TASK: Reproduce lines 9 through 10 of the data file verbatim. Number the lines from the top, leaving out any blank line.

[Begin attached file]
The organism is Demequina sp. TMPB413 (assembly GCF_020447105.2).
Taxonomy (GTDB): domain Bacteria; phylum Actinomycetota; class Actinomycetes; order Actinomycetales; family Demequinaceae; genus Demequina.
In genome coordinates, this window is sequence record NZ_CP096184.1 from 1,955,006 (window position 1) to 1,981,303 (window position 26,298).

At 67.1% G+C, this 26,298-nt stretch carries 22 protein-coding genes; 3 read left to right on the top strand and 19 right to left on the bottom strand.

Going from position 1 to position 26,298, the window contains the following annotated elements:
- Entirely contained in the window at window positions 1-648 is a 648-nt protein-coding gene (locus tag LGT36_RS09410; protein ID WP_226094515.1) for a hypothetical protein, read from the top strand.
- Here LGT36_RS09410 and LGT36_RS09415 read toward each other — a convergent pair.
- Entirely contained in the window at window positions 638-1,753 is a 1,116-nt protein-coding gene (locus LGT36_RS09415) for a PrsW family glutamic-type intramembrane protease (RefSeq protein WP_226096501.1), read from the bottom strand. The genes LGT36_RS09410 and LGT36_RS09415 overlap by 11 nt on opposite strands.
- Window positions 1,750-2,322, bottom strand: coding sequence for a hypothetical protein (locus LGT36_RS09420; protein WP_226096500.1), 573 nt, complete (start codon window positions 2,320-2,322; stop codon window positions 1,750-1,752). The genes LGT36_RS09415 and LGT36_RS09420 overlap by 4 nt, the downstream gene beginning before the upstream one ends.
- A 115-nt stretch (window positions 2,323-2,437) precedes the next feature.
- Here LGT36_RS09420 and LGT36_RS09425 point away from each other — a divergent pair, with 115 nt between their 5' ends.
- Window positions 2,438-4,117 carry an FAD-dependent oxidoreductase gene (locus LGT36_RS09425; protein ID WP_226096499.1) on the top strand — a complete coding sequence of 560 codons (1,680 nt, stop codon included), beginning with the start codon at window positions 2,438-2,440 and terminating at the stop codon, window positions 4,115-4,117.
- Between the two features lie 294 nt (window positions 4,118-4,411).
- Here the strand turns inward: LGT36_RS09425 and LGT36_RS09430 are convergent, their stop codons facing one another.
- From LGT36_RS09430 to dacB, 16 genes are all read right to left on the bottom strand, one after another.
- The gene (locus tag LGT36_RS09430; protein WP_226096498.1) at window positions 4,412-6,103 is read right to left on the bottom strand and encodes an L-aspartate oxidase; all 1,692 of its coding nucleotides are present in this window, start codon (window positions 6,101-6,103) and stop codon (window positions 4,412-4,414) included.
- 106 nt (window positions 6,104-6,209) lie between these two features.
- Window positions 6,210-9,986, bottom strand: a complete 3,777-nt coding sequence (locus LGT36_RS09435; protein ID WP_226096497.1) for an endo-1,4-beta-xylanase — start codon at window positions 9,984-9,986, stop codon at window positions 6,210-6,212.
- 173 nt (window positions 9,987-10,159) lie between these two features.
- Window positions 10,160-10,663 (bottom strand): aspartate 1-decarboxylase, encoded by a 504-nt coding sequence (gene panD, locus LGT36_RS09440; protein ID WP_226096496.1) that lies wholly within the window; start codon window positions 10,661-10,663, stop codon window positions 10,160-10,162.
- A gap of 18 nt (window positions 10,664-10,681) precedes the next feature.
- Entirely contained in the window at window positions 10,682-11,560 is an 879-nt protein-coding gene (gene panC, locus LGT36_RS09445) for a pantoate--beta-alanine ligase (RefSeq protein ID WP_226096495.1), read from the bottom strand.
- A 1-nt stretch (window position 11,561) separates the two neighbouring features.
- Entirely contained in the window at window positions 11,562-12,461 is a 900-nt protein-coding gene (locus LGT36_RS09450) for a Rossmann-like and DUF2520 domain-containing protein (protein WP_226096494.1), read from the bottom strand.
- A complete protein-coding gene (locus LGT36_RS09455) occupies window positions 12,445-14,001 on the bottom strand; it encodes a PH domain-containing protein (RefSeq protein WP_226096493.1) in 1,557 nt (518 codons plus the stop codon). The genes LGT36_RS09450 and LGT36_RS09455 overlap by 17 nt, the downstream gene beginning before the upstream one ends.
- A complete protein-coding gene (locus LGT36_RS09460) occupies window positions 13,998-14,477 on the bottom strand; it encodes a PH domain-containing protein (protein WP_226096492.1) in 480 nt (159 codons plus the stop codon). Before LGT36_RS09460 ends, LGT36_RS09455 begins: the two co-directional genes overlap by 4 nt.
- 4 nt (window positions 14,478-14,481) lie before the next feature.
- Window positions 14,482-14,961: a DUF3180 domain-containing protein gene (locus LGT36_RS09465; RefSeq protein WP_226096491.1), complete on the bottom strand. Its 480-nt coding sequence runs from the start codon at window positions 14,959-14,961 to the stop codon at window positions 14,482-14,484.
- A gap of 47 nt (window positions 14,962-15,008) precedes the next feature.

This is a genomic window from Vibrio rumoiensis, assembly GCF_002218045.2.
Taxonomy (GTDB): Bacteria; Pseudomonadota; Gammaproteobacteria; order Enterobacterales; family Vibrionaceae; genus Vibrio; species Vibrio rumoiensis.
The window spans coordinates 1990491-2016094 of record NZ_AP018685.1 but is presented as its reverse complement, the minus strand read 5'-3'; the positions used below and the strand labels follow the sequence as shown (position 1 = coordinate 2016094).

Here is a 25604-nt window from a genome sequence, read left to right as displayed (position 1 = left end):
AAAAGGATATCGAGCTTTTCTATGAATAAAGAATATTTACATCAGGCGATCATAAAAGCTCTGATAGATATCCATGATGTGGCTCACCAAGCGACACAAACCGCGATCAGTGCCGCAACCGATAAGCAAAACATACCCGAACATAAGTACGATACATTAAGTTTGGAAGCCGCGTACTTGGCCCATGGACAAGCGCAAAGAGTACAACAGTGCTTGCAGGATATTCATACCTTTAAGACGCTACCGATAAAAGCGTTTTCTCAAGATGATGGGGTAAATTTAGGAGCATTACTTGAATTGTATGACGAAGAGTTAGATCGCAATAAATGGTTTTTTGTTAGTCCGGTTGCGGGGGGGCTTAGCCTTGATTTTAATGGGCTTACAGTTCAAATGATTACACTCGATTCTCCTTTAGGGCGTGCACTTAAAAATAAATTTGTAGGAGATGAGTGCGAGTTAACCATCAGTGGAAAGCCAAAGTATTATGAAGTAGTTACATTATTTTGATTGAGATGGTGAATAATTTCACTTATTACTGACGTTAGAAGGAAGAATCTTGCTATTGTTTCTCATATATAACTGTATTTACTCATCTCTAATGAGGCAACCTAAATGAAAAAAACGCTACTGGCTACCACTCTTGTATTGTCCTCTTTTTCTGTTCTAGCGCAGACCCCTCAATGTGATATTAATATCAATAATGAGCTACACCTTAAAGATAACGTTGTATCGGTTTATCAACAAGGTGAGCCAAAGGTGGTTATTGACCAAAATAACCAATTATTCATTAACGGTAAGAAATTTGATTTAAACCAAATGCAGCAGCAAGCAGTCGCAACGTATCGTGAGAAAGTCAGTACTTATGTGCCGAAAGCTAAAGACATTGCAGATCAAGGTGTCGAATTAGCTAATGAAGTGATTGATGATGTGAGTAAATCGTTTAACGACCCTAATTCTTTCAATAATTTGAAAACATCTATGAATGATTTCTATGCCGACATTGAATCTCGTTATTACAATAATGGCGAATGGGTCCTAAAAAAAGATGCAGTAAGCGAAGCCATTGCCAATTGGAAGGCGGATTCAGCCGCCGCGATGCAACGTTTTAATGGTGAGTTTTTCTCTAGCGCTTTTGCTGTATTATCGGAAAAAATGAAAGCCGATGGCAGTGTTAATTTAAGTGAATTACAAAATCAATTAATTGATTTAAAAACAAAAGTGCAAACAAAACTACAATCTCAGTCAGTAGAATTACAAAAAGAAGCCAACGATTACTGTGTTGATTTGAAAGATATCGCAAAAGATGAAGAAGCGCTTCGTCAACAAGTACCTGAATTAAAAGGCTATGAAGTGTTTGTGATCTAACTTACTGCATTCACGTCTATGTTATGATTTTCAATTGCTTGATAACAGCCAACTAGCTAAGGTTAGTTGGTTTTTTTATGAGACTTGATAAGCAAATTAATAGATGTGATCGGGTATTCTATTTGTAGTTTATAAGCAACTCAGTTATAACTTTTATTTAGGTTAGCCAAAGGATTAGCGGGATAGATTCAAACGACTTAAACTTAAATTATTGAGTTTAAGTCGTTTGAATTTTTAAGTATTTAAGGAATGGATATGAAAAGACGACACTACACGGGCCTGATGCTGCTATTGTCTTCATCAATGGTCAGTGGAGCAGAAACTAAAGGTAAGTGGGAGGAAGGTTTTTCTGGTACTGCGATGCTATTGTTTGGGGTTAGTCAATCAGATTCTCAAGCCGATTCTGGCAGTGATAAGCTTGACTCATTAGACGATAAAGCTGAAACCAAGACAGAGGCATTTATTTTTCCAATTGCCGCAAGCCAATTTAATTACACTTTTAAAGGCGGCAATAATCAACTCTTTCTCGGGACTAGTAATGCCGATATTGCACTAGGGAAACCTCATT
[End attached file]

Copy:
- Window positions 1,750-2,322, bottom strand: coding sequence for a hypothetical protein (locus LGT36_RS09420; protein WP_226096500.1), 573 nt, complete (start codon window positions 2,320-2,322; stop codon window positions 1,750-1,752). The genes LGT36_RS09415 and LGT36_RS09420 overlap by 4 nt, the downstream gene beginning before the upstream one ends.
- A 115-nt stretch (window positions 2,323-2,437) precedes the next feature.